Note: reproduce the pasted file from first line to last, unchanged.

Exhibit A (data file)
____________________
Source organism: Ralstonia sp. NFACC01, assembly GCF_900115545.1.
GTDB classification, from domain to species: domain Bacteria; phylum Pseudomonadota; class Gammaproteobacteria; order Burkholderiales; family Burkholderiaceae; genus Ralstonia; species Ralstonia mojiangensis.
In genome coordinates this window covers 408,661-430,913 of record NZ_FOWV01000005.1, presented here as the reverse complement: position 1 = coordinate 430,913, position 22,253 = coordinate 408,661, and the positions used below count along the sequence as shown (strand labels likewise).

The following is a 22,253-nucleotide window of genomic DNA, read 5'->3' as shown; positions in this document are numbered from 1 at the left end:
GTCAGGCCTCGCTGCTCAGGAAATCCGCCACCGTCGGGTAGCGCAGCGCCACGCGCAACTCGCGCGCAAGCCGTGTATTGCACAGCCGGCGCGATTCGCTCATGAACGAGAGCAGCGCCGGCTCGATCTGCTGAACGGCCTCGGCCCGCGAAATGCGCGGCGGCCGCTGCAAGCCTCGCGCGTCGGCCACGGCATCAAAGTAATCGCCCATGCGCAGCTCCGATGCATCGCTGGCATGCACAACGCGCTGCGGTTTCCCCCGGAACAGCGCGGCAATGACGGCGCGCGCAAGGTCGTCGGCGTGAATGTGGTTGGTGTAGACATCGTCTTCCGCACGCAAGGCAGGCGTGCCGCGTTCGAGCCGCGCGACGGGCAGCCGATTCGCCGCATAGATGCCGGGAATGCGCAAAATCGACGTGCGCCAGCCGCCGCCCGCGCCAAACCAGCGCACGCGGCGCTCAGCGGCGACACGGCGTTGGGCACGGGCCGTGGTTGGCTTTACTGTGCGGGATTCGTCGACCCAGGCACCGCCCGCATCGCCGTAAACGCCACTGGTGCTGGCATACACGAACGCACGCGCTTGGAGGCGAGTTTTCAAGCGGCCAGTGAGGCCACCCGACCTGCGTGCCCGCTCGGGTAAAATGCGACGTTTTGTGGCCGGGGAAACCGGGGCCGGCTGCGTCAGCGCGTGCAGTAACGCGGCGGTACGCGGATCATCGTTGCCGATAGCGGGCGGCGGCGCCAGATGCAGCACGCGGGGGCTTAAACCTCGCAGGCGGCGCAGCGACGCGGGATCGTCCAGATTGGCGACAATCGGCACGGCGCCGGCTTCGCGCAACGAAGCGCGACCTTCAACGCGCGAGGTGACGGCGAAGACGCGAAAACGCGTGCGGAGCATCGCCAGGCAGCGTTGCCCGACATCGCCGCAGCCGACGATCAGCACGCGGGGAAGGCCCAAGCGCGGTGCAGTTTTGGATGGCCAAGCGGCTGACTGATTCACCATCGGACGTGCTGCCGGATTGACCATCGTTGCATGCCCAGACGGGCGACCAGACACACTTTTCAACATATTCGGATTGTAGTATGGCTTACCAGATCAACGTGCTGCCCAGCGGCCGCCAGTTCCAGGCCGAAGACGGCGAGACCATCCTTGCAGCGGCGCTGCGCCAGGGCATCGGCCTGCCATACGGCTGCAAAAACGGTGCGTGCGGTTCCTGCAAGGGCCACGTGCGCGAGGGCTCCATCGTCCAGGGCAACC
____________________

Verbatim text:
Source organism: Ralstonia sp. NFACC01, assembly GCF_900115545.1.
GTDB classification, from domain to species: domain Bacteria; phylum Pseudomonadota; class Gammaproteobacteria; order Burkholderiales; family Burkholderiaceae; genus Ralstonia; species Ralstonia mojiangensis.
In genome coordinates this window covers 408,661-430,913 of record NZ_FOWV01000005.1, presented here as the reverse complement: position 1 = coordinate 430,913, position 22,253 = coordinate 408,661, and the positions used below count along the sequence as shown (strand labels likewise).

The following is a 22,253-nucleotide window of genomic DNA, read 5'->3' as shown; positions in this document are numbered from 1 at the left end:
GTCAGGCCTCGCTGCTCAGGAAATCCGCCACCGTCGGGTAGCGCAGCGCCACGCGCAACTCGCGCGCAAGCCGTGTATTGCACAGCCGGCGCGATTCGCTCATGAACGAGAGCAGCGCCGGCTCGATCTGCTGAACGGCCTCGGCCCGCGAAATGCGCGGCGGCCGCTGCAAGCCTCGCGCGTCGGCCACGGCATCAAAGTAATCGCCCATGCGCAGCTCCGATGCATCGCTGGCATGCACAACGCGCTGCGGTTTCCCCCGGAACAGCGCGGCAATGACGGCGCGCGCAAGGTCGTCGGCGTGAATGTGGTTGGTGTAGACATCGTCTTCCGCACGCAAGGCAGGCGTGCCGCGTTCGAGCCGCGCGACGGGCAGCCGATTCGCCGCATAGATGCCGGGAATGCGCAAAATCGACGTGCGCCAGCCGCCGCCCGCGCCAAACCAGCGCACGCGGCGCTCAGCGGCGACACGGCGTTGGGCACGGGCCGTGGTTGGCTTTACTGTGCGGGATTCGTCGACCCAGGCACCGCCCGCATCGCCGTAAACGCCACTGGTGCTGGCATACACGAACGCACGCGCTTGGAGGCGAGTTTTCAAGCGGCCAGTGAGGCCACCCGACCTGCGTGCCCGCTCGGGTAAAATGCGACGTTTTGTGGCCGGGGAAACCGGGGCCGGCTGCGTCAGCGCGTGCAGTAACGCGGCGGTACGCGGATCATCGTTGCCGATAGCGGGCGGCGGCGCCAGATGCAGCACGCGGGGGCTTAAACCTCGCAGGCGGCGCAGCGACGCGGGATCGTCCAGATTGGCGACAATCGGCACGGCGCCGGCTTCGCGCAACGAAGCGCGACCTTCAACGCGCGAGGTGACGGCGAAGACGCGAAAACGCGTGCGGAGCATCGCCAGGCAGCGTTGCCCGACATCGCCGCAGCCGACGATCAGCACGCGGGGAAGGCCCAAGCGCGGTGCAGTTTTGGATGGCCAAGCGGCTGACTGATTCACCATCGGACGTGCTGCCGGATTGACCATCGTTGCATGCCCAGACGGGCGACCAGACACACTTTTCAACATATTCGGATTGTAGTATGGCTTACCAGATCAACGTGCTGCCCAGCGGCCGCCAGTTCCAGGCCGAAGACGGCGAGACCATCCTTGCAGCGGCGCTGCGCCAGGGCATCGGCCTGCCATACGGCTGCAAAAACGGTGCGTGCGGTTCCTGCAAGGGCCACGTGCGCGAGGGCTCCATCGTCCAGGGCAACC